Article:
The Business Council for Africa, in collaboration with the Law Society of England & Wales, are delighted to announce a special event considering the implications of the UK’s decision to leave the European Union for the African continent. The momentus result of the referendum has caused a remarkable political upheaval in the UK, but the result also has the potential to dramatically change the way in which the UK builds commercial and diplomatic relationships in Africa. From the future of Economic Partnership Agreements (EPA) and multilateral engagement with African markets to the prospects for the Commonwealth and new Free Trade Agreements, Brexit will impact upon a vast range of UK interactions with African partners, both in the political and commerical sectors. We will be joined by leading specialists providing their thoughts on what Brexit might mean for Africa.
Our speakers include:
Patrick Smith, Editor, Africa Confidential
Patrick Smith has been Editor of Africa Confidential since 1991.Founded in 1960 as a fortnightly hard-copy newsletter, Africa Confidential has since built a global reputation for original reporting and analysis of key political and security developments across the African continent that goes well beyond what is to be found in 'open source' material. The service itself is now substantively online, with intra-week reporting on key developments as and when they occur. Africa Confidential enjoys a diverse global readership that includes: heads of state, foreign ministers, defence and intelligence agencies, risk advisory firms, international legal and accounting firms, NGOs, academic institutions & think tanks, insurance underwriters, consulting firms, and corporations operating in a variety of sectors in Africa, including energy, mining, infrastructure and capital markets. Patrick is a regular contributor to the BBC, the Guardian, the Observer, the Economist and other international media.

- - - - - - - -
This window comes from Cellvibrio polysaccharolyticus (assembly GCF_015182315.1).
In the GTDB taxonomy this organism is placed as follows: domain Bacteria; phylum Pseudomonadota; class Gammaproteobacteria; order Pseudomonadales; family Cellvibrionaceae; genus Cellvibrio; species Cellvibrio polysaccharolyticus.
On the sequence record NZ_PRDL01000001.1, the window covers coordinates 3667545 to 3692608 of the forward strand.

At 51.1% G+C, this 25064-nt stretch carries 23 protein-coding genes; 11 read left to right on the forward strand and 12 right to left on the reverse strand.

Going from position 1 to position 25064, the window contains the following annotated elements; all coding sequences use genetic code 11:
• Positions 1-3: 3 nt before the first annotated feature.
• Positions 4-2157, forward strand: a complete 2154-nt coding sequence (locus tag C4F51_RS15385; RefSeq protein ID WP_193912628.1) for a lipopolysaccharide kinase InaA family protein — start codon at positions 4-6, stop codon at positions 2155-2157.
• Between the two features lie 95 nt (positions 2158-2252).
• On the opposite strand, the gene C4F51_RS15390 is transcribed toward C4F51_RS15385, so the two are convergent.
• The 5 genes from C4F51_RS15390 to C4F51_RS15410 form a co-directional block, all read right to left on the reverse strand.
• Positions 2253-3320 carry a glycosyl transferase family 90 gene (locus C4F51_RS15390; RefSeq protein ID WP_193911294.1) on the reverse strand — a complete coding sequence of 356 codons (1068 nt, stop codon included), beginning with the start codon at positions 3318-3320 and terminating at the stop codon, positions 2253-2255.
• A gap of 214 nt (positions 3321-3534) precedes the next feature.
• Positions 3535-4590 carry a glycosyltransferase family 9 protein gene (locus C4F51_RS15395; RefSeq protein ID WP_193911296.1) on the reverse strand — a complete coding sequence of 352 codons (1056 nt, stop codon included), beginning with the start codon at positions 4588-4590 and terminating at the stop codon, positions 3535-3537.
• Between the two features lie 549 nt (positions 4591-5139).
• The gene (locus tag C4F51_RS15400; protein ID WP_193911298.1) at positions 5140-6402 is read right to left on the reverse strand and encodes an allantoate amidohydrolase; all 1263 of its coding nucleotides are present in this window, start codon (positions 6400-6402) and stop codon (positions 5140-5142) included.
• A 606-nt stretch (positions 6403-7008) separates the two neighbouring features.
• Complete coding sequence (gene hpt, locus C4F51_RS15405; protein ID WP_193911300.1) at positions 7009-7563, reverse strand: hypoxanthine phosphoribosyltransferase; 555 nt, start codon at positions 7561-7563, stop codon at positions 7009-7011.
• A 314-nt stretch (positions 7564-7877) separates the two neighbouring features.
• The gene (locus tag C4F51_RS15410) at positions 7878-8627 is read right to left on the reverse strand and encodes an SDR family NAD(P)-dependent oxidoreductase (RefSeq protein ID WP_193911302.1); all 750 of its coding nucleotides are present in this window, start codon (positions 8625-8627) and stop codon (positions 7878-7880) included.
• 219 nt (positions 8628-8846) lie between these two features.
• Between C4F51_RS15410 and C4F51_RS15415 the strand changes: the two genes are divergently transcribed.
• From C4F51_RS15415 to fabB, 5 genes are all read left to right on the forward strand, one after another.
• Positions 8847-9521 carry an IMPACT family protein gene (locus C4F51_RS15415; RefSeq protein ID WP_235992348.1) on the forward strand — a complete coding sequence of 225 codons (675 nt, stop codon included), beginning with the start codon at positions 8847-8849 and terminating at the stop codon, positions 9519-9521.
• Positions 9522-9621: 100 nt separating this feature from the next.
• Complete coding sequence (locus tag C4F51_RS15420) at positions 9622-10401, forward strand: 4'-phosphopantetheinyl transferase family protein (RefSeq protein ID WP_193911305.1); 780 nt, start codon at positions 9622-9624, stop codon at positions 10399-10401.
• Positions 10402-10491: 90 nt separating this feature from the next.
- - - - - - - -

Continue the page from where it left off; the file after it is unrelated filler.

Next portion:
Professor Nic Cheeseman, Associate Professor in African Politics, African Studies Centre (University of Oxford)
Nic Cheeseman is Associate Professor of African Politics at Oxford University. He is the co-editor of the collections Our Turn to Eat (2010), The Handbook of African Politics (2013), and African Politics: Major Works (2016), as well as the co-author of the article “Rethinking the ‘presidentialism debate’: Conceptualizing coalitional politics in cross-regional perspective” (Democratization, 2014), which won the inaugural GIGA prize for the best article published in Comparative Area Studies. A monograph, Democracy in Africa: Successes, failures and the struggle for political reform was published by Cambridge University Press in April 2015, and an edited collection on African political institutions is set to be published by CUP in early 2017. Dr Cheeseman is also the founding editor of the Oxford Encyclopedia of African Politics, a former editor of the journal African Affairs and an advisor to, and writer for, Kofi Annan's African Progress Panel.
The Rt Hon the Baroness Liddell of Coatdyke, Chairman, G3 Good Governance